Accused of having an incorrect visa, Mem Fox detained by immigration officials at LA airport
DEBORAH BOGLE, Books Editor, The Advertiser
February 22, 2017 9:33pmhttp://www.dailytelegraph.com.au/news/accused-of-having-an-incorrect-visa-mem-fox-detained-by-immigration-officials-at-la-airport/news-story/aa712d3867d1509c52c3608798e19db5
AUSTRALIA’S best-loved children’s author, Mem Fox, was left sobbing and shaken after being detained for two hours and aggressively interrogated by immigration officials at Los Angeles airport.
Fox says she’s unlikely to ever travel to the United States again after being made to feel like “a prisoner at Guantanamo Bay”.
President Donald Trump had created the climate for this sort of behaviour, she said, adding: “This is what happens when extremists take power.”
Mem Fox. Picture: Matt Turner
En route to Milwaukee for a conference on February 9, where she was to deliver the opening keynote address at a literacy conference, Fox was ushered into an airport holding room and told she was travelling on the wrong visa. This was incorrect and the US Embassy in Canberra has since apologised. Fox, 70, said that by the time she checked in to her hotel she was shaking and sobbing.
“I am old and white, innocent and educated, and I speak English fluently,” she said. “Imagine what happened to the others in the room, including an old Iranian woman in her 80s, in a wheelchair.
“The way I was treated would have made any decent American shocked to the core, because that’s not America as a whole, it really isn’t. It’s just that people have been given permission to let rip in a fashion that is alarming.”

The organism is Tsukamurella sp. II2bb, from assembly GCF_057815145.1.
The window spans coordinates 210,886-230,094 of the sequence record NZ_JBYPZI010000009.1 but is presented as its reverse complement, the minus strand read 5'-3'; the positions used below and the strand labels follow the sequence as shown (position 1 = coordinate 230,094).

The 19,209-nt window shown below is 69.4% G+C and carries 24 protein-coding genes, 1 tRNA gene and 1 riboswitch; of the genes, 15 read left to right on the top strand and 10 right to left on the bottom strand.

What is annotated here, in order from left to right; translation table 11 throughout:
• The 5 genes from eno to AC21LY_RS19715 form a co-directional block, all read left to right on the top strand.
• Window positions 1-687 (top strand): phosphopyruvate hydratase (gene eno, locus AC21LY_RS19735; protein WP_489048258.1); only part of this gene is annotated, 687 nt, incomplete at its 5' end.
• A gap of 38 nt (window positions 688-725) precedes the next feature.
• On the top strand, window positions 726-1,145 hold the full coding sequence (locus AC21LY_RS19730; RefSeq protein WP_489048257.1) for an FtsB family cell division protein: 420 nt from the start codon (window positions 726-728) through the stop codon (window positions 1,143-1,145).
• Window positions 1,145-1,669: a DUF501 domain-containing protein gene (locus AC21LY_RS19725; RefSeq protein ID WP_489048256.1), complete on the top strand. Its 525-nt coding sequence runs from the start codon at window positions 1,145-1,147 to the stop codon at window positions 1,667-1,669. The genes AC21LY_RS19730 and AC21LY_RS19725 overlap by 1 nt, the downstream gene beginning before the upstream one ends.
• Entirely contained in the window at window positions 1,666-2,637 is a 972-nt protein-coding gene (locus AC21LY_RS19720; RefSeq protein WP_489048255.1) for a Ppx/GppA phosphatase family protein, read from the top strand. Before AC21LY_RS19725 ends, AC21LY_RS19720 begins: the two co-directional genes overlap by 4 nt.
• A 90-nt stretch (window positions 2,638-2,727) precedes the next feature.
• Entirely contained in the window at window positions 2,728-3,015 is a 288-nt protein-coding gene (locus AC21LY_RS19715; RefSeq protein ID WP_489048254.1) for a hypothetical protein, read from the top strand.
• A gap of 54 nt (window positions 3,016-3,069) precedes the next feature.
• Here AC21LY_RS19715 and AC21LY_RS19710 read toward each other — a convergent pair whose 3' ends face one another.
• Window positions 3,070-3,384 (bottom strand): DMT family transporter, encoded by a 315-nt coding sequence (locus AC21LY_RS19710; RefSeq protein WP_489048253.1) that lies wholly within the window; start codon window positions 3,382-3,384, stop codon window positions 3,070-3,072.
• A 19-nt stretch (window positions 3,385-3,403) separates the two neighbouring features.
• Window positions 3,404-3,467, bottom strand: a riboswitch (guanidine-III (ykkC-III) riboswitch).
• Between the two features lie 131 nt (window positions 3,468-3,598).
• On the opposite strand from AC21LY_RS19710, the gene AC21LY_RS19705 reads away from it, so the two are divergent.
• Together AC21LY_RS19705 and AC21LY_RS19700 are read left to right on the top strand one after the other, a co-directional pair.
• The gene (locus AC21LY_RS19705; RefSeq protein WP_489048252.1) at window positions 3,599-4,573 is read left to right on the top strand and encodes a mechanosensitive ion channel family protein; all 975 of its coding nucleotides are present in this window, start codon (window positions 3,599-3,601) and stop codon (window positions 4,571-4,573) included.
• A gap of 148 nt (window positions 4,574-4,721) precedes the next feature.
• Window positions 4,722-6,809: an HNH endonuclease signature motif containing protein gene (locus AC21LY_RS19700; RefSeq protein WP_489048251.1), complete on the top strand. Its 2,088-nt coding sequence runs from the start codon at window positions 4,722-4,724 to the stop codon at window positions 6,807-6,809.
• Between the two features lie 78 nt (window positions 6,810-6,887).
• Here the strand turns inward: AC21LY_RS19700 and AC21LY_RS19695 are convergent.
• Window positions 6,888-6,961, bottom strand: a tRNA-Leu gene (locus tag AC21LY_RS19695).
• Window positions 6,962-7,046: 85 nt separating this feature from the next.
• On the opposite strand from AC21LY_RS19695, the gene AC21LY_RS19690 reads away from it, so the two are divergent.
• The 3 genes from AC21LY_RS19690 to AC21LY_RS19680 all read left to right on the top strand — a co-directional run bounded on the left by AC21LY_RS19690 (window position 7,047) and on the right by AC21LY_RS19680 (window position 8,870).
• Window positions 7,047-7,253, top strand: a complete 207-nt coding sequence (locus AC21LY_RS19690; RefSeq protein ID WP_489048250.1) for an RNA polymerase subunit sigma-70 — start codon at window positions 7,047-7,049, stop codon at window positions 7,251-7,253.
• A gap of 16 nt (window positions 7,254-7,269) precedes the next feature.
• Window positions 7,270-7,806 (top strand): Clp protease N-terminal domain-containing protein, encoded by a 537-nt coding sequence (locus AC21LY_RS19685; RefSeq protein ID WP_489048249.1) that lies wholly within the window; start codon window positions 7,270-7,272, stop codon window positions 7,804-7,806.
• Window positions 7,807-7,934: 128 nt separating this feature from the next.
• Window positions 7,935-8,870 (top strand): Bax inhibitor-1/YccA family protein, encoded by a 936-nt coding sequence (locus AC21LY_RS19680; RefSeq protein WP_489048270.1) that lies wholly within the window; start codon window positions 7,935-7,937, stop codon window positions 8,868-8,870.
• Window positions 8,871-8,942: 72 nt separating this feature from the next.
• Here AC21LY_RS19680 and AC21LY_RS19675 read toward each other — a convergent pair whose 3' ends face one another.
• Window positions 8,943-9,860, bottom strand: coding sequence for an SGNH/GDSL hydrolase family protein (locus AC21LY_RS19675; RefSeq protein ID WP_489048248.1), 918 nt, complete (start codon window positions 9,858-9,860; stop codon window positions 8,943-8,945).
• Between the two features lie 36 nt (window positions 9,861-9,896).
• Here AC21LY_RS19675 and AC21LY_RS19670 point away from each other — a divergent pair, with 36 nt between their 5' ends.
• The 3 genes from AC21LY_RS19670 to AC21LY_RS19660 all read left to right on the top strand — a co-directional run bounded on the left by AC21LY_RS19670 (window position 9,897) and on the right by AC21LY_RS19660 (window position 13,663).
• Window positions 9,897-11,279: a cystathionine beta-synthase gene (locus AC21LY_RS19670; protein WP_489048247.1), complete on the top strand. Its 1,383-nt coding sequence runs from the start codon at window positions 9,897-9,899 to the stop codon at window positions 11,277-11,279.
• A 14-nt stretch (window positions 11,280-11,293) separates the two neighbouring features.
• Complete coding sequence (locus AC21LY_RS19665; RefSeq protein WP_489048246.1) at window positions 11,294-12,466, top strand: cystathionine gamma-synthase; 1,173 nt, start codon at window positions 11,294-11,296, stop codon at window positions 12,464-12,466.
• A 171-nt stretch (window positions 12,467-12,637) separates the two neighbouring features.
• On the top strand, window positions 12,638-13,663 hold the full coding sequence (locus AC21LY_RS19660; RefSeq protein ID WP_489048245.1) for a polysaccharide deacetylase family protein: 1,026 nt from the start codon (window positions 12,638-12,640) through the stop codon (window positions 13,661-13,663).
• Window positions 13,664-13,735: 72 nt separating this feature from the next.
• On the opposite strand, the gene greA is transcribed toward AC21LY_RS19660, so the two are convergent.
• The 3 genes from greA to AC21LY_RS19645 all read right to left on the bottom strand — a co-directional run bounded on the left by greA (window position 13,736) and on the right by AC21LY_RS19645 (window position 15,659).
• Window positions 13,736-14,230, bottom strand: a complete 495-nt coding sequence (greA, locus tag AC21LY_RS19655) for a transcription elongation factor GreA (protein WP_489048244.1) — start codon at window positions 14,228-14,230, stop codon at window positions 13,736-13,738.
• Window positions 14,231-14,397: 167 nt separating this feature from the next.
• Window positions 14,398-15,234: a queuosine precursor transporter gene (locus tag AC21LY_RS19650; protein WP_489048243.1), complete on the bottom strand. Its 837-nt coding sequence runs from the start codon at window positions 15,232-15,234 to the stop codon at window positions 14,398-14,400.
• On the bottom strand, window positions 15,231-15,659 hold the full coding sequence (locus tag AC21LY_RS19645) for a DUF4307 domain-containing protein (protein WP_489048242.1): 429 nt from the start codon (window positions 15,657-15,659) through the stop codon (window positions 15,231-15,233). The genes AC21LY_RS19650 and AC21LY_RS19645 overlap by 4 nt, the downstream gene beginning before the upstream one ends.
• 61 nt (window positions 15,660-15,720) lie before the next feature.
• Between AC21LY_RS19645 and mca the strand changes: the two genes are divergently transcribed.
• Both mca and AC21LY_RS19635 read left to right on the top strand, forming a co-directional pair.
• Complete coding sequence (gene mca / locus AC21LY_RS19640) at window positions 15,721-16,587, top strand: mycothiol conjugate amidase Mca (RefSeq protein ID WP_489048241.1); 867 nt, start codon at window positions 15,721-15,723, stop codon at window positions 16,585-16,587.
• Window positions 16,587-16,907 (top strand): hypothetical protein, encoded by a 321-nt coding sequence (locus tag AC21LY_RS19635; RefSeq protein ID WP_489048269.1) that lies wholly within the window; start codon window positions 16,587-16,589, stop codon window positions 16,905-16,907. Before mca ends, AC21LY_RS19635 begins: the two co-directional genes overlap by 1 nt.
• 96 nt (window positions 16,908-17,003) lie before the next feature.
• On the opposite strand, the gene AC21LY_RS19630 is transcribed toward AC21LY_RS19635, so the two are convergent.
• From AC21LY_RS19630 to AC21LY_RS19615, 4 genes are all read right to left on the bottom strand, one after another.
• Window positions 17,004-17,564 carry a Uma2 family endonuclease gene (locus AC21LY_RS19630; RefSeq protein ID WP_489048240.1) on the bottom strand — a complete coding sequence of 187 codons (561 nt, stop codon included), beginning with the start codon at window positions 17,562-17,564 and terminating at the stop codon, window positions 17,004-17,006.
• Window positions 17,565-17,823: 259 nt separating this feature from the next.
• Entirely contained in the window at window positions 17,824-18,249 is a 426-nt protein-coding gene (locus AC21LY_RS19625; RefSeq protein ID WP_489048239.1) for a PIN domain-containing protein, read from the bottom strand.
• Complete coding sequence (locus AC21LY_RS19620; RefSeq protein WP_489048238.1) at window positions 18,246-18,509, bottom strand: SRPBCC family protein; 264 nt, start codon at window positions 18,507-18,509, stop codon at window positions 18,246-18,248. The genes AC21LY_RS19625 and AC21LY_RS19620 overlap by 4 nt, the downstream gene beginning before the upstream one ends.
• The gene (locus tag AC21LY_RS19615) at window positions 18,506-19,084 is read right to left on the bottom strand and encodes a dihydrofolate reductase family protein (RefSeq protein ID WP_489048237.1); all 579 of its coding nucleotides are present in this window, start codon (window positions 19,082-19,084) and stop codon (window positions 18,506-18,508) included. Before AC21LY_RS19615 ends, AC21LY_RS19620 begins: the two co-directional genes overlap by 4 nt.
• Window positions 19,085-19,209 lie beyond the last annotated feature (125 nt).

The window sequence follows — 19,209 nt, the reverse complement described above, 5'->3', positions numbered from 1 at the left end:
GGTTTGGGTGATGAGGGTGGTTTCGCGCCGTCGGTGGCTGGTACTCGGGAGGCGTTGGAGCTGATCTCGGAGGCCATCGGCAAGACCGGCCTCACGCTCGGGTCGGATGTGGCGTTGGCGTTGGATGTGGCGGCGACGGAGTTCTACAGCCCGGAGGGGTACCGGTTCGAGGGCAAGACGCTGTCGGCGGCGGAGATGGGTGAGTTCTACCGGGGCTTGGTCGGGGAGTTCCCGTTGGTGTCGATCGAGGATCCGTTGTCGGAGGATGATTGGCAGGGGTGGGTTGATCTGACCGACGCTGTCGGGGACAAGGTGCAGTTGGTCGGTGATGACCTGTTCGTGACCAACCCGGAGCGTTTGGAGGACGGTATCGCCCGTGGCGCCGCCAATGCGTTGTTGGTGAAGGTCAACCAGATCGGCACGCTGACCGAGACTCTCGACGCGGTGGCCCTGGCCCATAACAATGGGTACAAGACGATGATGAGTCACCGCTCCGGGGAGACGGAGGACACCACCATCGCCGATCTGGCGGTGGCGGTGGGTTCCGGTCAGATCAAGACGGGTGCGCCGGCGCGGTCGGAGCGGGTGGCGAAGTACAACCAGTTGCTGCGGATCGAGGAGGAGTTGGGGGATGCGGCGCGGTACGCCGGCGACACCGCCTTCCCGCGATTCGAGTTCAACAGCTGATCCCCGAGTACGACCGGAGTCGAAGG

The irony that the two most popular of her more than 25 books published in the US, Ten Little Fingers and Ten Little Toes and Whoever You Are, are both about diversity, was not lost on her. Nor was the fact that the theme of the conference she was attending was inclusivity and diversity.
Fox has visited the US more than 100 times since 1985, and is widely known there as an author and literacy educator.
After returning to Adelaide, she made a complaint to the US Embassy in Canberra, and received an emailed apology. An embassy spokeswoman told The Advertiser consular cases were not discussed with the media for privacy reasons.
Her experience has confirmed in Fox the importance of her new book, I’m Australian Too, about multiculturalism, illustrated by an Indian-born Australian, Ronojoy Ghosh. Fox wrote the book in late 2014 in response to what she saw as a rising tide of antagonism towards immigrants and refugees. “And it’s got worse since then,” she said. “I just feel that the hate speech that is going on is trying to change that aspect of our national character and it would be heartbreaking if that happened.”
Originally published as Mem detained in Trump’s America